After a long state-wide review and feedback gathering process, the NC LIVE Resource Advisory Committee began last Friday to discuss its recommended NC LIVE database subscriptions for 2012-14. Since the NC LIVE budget is slightly smaller this time around, the committee’s deliberations probably got complicated. But the stakes are always high, since many public libraries in the state and some of the smaller academic libraries rely exclusively on NC LIVE for all their research databases.
The committee uses BLINC: Business Librarianship in North Carolina as its advisory group for business content, a service we BLINC members are happy to provide. (In the old days of NC LIVE, then under different leadership, BLINC had to take guerrilla action to provide input as a group – but we never really knew if our reports were read. So we greatly appreciate our current relationship with the fine folks at NC LIVE.)
Last winter NC LIVE asked BLINC to provide a ranking (with analysis) of the most important types of business research (ex. company directories, industry analysis, articles, market data, etc.) and the most useful sources for each of those types. BLINC devoted most of our winter workshop to begin this examination, and then finished up via email and an online meeting.
Early this year several business database vendors called me (as the current BLINC chair, and maybe also because they know me through Carolina Consortium negotiations) regarding the NC LIVE process, asking for details on the process and time line or on BLINC’s role. So vendor relations have been on my mind lately.
Therefore I read with interest Brett Bonfield‘s recent post “Tangoing All the Way: Is Everything Negotiable?” over at In the Library with a Lead Pipe. (That’s a neat title for a post, although I ended up with Nick Cave’s “Hiding All Away” from Abittour Blues in my head. Subconscious irony, given the lyrics?) Mr. Bonfield was the lone public librarian at Library Journal’s January round table on ILSs, and is also assisting the boycott against HarperCollins for its restrictive ebook DRM for library customers.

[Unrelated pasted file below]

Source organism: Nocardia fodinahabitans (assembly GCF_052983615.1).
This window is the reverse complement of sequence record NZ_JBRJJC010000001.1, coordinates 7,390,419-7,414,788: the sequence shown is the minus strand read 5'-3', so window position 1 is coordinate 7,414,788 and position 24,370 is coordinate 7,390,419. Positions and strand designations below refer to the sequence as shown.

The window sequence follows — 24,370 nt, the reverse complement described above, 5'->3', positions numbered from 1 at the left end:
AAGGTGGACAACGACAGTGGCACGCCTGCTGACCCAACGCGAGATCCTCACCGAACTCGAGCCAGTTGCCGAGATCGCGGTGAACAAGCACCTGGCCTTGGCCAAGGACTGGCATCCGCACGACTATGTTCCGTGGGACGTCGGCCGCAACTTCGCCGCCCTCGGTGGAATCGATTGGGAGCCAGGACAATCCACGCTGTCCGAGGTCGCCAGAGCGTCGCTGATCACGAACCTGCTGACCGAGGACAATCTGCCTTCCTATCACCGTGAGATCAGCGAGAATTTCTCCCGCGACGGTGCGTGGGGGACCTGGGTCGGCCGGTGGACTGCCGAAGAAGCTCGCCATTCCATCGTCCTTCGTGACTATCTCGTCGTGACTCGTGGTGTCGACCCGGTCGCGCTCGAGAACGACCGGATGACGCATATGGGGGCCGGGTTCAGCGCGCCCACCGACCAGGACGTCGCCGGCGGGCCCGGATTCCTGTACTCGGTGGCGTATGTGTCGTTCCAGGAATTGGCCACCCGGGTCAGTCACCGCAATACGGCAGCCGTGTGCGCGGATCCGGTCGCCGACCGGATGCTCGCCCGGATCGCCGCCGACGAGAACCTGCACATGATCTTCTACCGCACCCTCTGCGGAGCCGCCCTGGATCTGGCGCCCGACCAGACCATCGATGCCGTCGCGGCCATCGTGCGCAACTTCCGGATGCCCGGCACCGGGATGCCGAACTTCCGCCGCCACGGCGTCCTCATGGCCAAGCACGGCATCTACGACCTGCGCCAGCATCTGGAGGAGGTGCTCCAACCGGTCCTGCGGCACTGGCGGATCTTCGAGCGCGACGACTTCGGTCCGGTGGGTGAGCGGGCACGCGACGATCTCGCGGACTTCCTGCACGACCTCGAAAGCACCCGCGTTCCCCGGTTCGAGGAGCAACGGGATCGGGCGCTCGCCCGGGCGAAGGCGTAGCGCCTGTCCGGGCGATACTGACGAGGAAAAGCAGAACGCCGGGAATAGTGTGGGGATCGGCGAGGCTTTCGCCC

Certainly ILS vendors and mass market book publishers are very different creatures than vendors of specialized business databases. And Mr. Bonfield is addressing important issues like cost sustainability and libraries coordinating their responses to business practices not in their best interest. But I don’t like the overall negative and adversarial tone regarding vendors. For example, regarding “vendors as people” (do vendors ever need to discuss “librarians as people”?), he writes “A lot of the best librarians work for vendors, which stands to reason: often that’s where the most money is, both for compensation and for innovation.” Sure, but that’s also where some of the jobs are — it’s not as easy getting a permanent, full time position in a library these days. And librarians-as-vendors can lead to some excellent career development and service to the profession. One of the most impressive students in my UNC SILS class successfully sought out a vendor position right out of grad school; now she is the director of the Digital Libraries Federation.
Business research is a subject area which the vendors are numerous and competitive. There aren’t any monopolistic databases like SciFinder, PsycINFO, or the MLA Bibliography. When BLINC librarians gather for a quarterly workshop (or a special get-together devoted to collection management), we discuss and compare business content and vendors with wild abandon. But that does not make vendors our adversaries.
When I was teaching LIS 613, Business Information Sources & Services, one of the best class discussions was led by Craig Flansburg, then a vendor for the Economist Intelligence Unit. Craig volunteered to drive up from Charlotte to talk with the students about how vendors and libraries work together, the different pricing models used for corporate, governmental, and academic customers, and yes, what it’s like to be a vendor.
Vendors are essential elements of the library industry, along with patrons, students, and/or faculty. Yes, some vendor reps are annoying. Some are polite but pretty ignorant. But most vendor reps are both nice and smart. (Sometimes a favorite vendor is bought by an international holding company that immediately mandates higher profit margins, and then the vendor rep has to justify to you the big price increase. So we can pity the vendor rep, too.)
Let me wrap up with some suggestions for new liaisons:
- Get to know the vendors for your subject areas as people, not just as sales reps;
- Volunteer to provide feedback and constructive criticism on proposed and existing products; most vendors will welcome your thoughts;
- Get together (in person or electronically) with your liaison counterparts from other libraries and share what you know about your vendors and their products;
- If you have a role in a MLS program, see if library-vendor relationships are covered somewhere in the core curriculum. If not, volunteer to organize a panel discussion?